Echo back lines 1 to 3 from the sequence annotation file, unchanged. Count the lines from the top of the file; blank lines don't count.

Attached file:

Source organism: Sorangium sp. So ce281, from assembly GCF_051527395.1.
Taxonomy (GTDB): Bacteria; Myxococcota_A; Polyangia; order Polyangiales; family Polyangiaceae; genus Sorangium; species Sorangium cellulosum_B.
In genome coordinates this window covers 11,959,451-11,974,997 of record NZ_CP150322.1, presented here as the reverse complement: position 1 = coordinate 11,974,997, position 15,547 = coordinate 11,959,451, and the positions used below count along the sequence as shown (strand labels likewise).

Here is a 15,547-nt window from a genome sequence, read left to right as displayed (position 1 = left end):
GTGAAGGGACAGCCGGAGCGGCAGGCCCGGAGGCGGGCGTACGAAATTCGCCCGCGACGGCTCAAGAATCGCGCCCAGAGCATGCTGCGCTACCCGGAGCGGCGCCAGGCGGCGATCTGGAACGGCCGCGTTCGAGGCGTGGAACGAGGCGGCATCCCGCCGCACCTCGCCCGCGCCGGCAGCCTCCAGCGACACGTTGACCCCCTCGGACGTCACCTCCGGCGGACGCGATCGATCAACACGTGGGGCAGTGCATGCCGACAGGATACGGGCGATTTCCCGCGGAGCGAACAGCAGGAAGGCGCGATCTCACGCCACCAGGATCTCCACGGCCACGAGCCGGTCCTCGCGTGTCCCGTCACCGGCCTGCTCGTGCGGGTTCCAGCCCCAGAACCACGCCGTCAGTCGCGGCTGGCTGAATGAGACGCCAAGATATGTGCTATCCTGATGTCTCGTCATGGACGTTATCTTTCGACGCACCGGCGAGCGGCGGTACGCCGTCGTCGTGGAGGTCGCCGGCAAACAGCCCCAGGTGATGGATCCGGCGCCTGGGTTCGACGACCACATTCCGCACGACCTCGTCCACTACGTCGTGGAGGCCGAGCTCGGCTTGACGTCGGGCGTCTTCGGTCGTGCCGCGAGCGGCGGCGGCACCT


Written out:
Source organism: Sorangium sp. So ce281, from assembly GCF_051527395.1.
Taxonomy (GTDB): Bacteria; Myxococcota_A; Polyangia; order Polyangiales; family Polyangiaceae; genus Sorangium; species Sorangium cellulosum_B.
In genome coordinates this window covers 11,959,451-11,974,997 of record NZ_CP150322.1, presented here as the reverse complement: position 1 = coordinate 11,974,997, position 15,547 = coordinate 11,959,451, and the positions used below count along the sequence as shown (strand labels likewise).